The expression of α-SMA in ASM significantly increased as a result of stimulation with both recombinant TGF-β1 and TGF-β2 (0.25–10 ng/ml), after 1, 3, and 7 days ( p < 0.05) (Fig. 7A), stimulation with TGF-β2 was only significantly greater than TGF-β1 at 3 days with 0.25 ng/ml. TGF-β1 (10 ng/ml) mediated up-regulation of ASM α-SMA after 7 days in those with (geometric mean [95% CI] 7.0 [1.2–41.3] fold increase; p = 0.04) or without asthma (4.9 [1.7–13.8] fold increase; p = 0.04), but there was no difference between groups (mean difference [95% CI] asthma vs non-asthma 1.44 [0.4–5.4] fold; p = 0.49; n = 3). The increase in α-SMA expression mediated by TGF-β1 (2 ng/ml) was significantly inhibited by TGF-β1-neutralizing Ab (Fig. 7B). TGF-β1 also increased the contractile response of ASM to hista-mine (after 1 h mean difference [95% CI] 74 [51.7–91.1]%; p = 0.02; n = 3), which was inhibited by the TGF-β1-neutralizing Ab (Fig. 7C).
The increase in ASM contraction in response to histamine mediated by β-tryptase priming was markedly inhibited by TGF-β1 neutralization compared with isotype control (Fig. 8). This suggests that the β-tryptase induced up-regulation in ASM α-SMA may be attenuated by the inhibition of the TGF-β1 released by the ASM in response to β-tryptase stimulation.
The proportion of primary cultured ASM that expressed PAR-2 on their cell surface was (mean ± SEM) 7.6 ± 0.99%; p = 0.02 (n = 3) and the PAR-2 expression by permeabilized ASM was 24.53 ± 4.7%; p = 0.03 (n = 3).
This is the first report to demonstrate that mast cells promote ASM differentiation to a more contractile phenotype. Since mast cell localization to the ASM bundle is a key feature of the immunopathology of asthma, we have identified a novel mechanism whereby mast cell-ASM interactions may aggravate the disordered airway physiology that characterizes asthma.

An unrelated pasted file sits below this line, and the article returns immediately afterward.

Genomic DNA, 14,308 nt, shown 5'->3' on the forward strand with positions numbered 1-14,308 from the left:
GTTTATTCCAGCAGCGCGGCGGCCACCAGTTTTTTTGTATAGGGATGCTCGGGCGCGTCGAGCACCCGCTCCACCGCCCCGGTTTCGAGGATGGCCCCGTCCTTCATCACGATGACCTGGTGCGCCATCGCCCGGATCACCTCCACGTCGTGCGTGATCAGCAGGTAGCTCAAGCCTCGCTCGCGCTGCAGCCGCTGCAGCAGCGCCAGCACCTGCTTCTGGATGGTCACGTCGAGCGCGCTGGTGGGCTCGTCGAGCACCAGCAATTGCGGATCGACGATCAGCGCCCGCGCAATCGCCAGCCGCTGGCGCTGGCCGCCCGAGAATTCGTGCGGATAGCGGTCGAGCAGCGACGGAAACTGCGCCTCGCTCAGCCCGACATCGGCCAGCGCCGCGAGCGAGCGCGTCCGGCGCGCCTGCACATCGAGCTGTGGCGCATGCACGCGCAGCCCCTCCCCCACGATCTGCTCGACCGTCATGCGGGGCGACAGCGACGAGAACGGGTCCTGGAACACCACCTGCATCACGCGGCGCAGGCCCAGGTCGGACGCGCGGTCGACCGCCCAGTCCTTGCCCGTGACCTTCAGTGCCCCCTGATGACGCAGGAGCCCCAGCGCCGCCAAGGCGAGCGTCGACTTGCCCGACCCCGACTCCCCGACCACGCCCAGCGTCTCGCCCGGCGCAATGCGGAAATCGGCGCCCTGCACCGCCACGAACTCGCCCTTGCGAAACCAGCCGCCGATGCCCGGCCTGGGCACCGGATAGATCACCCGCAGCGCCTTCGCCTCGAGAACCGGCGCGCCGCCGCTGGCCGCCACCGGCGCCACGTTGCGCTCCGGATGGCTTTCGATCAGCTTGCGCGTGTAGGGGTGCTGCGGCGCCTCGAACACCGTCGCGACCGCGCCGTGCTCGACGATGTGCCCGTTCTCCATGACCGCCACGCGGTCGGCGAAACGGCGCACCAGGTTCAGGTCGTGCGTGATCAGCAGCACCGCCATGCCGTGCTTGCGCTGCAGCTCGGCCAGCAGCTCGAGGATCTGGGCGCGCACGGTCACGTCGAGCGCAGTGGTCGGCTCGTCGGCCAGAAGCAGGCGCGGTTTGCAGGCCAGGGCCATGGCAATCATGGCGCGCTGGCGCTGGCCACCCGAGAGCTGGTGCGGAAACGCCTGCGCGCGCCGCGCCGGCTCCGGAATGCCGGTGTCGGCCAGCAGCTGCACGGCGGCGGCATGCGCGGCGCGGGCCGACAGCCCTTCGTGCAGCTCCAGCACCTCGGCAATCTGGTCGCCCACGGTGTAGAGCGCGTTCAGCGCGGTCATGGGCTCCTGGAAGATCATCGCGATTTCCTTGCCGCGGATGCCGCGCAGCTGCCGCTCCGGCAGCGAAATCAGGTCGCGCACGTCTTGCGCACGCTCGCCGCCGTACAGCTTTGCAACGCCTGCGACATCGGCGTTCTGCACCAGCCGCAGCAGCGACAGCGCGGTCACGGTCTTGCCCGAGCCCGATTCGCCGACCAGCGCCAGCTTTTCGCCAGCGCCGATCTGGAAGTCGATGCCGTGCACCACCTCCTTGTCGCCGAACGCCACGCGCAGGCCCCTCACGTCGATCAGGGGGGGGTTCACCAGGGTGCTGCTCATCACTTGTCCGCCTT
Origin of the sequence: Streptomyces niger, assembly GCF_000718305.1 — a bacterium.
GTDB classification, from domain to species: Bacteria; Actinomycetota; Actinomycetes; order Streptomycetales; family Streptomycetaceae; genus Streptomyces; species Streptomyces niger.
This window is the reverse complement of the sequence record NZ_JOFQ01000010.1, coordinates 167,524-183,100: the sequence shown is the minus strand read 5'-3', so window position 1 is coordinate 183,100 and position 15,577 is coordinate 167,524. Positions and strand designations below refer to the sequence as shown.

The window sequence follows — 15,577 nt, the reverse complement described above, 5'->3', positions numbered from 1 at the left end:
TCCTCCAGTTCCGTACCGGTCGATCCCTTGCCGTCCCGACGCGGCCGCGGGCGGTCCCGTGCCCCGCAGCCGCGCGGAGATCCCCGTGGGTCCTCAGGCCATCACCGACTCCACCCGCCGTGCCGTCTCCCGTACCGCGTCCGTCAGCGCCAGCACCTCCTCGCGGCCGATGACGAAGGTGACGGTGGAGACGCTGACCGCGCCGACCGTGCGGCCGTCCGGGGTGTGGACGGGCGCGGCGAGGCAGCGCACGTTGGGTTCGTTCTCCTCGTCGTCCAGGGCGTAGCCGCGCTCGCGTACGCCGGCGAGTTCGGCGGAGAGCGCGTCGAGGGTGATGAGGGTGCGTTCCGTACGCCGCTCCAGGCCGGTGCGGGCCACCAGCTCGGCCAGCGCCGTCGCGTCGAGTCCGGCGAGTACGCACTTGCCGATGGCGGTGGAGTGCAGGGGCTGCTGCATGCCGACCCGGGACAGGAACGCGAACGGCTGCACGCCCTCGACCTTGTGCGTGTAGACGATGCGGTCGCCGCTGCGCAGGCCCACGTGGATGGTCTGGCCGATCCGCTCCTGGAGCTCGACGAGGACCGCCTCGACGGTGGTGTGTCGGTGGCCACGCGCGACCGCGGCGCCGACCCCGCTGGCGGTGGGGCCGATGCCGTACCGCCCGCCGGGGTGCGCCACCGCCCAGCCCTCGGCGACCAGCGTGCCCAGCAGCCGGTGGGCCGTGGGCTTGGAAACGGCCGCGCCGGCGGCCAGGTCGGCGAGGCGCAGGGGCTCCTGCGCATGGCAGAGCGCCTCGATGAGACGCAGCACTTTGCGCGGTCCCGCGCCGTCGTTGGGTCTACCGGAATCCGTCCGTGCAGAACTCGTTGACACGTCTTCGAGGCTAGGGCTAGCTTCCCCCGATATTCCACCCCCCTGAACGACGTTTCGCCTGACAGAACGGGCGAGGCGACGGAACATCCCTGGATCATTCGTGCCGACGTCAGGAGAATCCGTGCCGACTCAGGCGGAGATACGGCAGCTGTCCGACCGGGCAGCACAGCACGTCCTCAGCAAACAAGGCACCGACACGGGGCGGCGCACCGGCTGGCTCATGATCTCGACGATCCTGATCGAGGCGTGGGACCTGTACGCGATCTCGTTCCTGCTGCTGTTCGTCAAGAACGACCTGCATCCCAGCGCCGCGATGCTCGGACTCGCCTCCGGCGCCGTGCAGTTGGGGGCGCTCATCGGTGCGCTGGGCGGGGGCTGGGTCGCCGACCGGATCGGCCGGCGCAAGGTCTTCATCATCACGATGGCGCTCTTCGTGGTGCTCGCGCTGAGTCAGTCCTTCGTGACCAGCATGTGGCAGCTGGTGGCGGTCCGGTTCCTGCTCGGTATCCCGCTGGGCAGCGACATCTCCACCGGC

Mast cells increased ASM α-SMA mRNA and protein expression. This was mediated by β-tryptase and was attenuated by the serine protease inhibitor leupeptin. We confirmed that mast cell-derived β-tryptase increased ASM TGF-β1 secretion (19), which itself increased α-SMA expression (20). The mast cell-derived β-tryptase mediated increases in TGF-β1 production were inhibited by leupeptin and lactoferrin. We confirmed that ASM expressed the β-tryptase receptor; PAR-2, but whether β-tryptase exerts its effects in ASM via this receptor requires further study. Importantly the increased ASM α-SMA expression by β-tryptase was inhibited by TGF-β1 neutralization suggesting that its effects were predominately exerted via the autocrine activation of ASM by TGF-β1. However, we cannot exclude the possibility that some of the β-tryptase-mediated effects on ASM may have been direct or via other important mediators and therefore TGF-β independent. We are confident that our in vitro findings are relevant in asthma as in vivo we found that in bronchial mucosal biopsies from asthmatics, the intensity of α-SMA expression was strongly related to the number of mast cells within or adjacent to an ASM bundle. Although we present here the first evidence of HLMCs driving ASM differentiation, the importance of mast cell-mesenchymal interactions is not restricted to the airway. Current evidence suggests that colocalization of mast cells with pericryptal fibroblasts in the lamina propria of the duodenum is important in maintaining normal villous morphology (21) and coculture of dermal fibroblasts and HMC-1 cells result in fibroblast differentiation (22).